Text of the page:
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I read that "the default namespace is important because otherwise the XAML parser will not recognize the elements".

However, just as a test, I take it out and, although the visual designer cannot recognize the element names anymore, this Silverlight XAML runs just fine:

<UserControl x:Class="Second12.Page"
    xmlns:x="http://schemas.microsoft.com/winfx/2006/xaml" 
    Width="400" Height="300">
    <Grid x:Name="LayoutRoot" Background="White">
        <TextBlock Text="This is a test."/>
    </Grid>
</UserControl>

Why is that?

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up vote 1 down vote accepted

I would look at it being reasonable for the Silverlight parser to fall back to the WPF silverlight parsing by default.

you would get errors if you used wf xaml or even WPF xaml not supported by Silverlight parser.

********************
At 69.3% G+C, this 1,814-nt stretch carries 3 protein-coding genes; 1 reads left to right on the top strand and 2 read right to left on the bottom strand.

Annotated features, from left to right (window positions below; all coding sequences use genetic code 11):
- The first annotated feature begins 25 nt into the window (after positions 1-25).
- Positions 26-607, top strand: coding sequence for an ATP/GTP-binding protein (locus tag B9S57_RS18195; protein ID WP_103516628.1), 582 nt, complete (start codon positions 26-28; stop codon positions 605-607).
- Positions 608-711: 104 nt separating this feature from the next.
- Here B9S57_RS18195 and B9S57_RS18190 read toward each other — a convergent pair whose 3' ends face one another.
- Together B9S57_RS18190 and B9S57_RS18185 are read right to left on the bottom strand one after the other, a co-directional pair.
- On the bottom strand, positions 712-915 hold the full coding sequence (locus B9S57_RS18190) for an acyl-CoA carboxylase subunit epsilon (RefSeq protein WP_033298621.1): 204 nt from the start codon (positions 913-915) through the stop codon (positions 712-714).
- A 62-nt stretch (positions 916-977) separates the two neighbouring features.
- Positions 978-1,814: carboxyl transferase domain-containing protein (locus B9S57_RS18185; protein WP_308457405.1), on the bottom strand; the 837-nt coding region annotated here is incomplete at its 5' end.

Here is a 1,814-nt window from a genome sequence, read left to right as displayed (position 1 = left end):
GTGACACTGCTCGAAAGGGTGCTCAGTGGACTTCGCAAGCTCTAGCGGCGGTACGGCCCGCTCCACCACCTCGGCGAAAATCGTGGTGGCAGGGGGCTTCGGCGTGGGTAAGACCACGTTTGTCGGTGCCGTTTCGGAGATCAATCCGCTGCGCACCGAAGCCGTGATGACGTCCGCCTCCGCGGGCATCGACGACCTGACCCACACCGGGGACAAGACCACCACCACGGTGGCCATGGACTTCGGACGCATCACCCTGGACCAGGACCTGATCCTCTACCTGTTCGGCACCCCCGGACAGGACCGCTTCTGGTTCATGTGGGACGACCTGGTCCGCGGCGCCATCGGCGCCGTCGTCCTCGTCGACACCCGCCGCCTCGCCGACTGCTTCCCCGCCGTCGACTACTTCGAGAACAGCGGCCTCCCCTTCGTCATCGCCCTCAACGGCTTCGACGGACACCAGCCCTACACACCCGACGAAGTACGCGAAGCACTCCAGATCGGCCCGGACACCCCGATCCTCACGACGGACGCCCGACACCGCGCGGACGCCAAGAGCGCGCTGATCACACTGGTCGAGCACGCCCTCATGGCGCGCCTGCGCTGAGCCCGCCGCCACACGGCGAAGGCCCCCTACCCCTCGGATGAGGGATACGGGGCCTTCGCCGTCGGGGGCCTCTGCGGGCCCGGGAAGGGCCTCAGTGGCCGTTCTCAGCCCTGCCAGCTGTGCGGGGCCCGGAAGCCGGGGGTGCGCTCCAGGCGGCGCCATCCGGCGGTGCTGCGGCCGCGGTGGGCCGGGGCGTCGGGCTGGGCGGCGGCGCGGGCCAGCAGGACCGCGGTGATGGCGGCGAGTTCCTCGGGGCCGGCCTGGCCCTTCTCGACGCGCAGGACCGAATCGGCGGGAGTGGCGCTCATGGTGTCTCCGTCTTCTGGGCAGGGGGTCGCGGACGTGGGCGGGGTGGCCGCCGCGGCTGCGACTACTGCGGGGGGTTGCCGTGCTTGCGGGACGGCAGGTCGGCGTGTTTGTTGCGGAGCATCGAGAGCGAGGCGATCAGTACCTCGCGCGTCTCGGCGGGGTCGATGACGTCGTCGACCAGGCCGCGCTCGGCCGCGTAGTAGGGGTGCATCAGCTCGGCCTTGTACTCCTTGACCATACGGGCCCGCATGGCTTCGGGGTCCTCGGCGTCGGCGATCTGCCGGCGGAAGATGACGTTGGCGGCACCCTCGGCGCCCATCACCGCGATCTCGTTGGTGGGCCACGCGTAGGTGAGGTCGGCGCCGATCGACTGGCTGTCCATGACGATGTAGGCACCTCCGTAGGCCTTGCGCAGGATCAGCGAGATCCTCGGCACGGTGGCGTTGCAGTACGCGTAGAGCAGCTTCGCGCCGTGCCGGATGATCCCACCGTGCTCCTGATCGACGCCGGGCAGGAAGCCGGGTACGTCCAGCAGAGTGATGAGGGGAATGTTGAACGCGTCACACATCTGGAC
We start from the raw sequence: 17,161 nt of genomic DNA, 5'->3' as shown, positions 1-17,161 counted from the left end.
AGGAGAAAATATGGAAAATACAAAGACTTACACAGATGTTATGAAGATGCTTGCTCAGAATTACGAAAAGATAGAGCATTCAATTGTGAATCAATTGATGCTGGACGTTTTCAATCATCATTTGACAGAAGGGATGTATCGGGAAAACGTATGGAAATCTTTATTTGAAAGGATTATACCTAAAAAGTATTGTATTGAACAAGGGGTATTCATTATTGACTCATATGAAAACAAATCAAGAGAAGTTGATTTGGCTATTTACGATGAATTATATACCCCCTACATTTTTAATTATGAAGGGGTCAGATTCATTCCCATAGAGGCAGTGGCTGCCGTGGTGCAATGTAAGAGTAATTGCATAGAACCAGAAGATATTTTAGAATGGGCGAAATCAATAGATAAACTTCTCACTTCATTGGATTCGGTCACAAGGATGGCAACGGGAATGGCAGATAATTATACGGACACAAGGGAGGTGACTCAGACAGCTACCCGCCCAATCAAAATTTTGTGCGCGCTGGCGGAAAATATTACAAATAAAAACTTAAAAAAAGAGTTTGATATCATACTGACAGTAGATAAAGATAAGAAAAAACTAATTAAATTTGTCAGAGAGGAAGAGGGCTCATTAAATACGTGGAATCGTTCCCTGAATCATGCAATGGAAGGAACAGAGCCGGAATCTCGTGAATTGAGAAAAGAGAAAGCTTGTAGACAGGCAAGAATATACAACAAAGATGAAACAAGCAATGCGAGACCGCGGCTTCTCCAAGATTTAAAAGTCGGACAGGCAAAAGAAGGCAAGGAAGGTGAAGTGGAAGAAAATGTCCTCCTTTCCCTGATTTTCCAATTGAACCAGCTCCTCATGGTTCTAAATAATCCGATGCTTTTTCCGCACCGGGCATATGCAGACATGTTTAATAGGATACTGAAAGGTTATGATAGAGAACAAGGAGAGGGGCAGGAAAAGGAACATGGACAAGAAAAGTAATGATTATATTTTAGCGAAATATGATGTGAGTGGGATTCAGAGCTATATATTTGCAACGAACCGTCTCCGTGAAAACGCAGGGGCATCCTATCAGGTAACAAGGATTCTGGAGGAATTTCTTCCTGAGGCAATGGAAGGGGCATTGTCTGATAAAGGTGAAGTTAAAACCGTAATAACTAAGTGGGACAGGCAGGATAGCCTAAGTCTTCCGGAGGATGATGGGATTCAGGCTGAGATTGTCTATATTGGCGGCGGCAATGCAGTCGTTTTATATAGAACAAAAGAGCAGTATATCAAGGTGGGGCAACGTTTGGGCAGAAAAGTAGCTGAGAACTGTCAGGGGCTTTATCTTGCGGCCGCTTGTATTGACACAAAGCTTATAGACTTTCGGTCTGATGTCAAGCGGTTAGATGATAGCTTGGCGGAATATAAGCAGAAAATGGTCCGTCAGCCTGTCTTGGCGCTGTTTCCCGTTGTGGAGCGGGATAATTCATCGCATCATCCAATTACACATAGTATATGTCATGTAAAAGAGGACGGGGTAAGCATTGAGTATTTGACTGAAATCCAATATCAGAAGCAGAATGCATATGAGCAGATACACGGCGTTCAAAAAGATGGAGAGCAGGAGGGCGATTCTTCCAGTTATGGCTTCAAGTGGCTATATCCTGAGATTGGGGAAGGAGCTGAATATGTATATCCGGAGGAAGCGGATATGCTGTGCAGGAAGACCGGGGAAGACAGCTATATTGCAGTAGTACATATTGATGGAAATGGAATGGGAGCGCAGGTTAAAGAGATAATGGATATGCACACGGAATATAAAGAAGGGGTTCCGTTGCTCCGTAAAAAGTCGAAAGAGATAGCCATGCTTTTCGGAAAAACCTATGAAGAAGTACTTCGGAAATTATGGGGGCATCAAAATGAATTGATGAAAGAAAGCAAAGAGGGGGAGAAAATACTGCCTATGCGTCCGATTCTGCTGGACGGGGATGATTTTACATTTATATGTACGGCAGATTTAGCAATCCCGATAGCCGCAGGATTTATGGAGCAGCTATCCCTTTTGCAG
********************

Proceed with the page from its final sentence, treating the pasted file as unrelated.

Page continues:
I would look at the importance of having the namespace going forward though.

XAML is a language supported currently by WPF, Silverlight which uses a subset of WPF, and WF and a little bit in WCF. each of those have their own Parsers right now.

With .net 4.0 there will be system.xaml.dll or something to that effect. The namespace will mean quite a bit more as it will direct the parser further. WPF, WF, and WCF will all be using that parser, and would guess that silverlight in the future will use it.

edit, primarily the top level namespaces are used to provide intellisense schema in the way that parser is written for each group.

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Perhaps the sentence ought to have read "should not recognize". Its seems a reasonable fallback position for the XAML parser to assume the no-name namespace contiains XAML elements in the absence of a default namespace definition.

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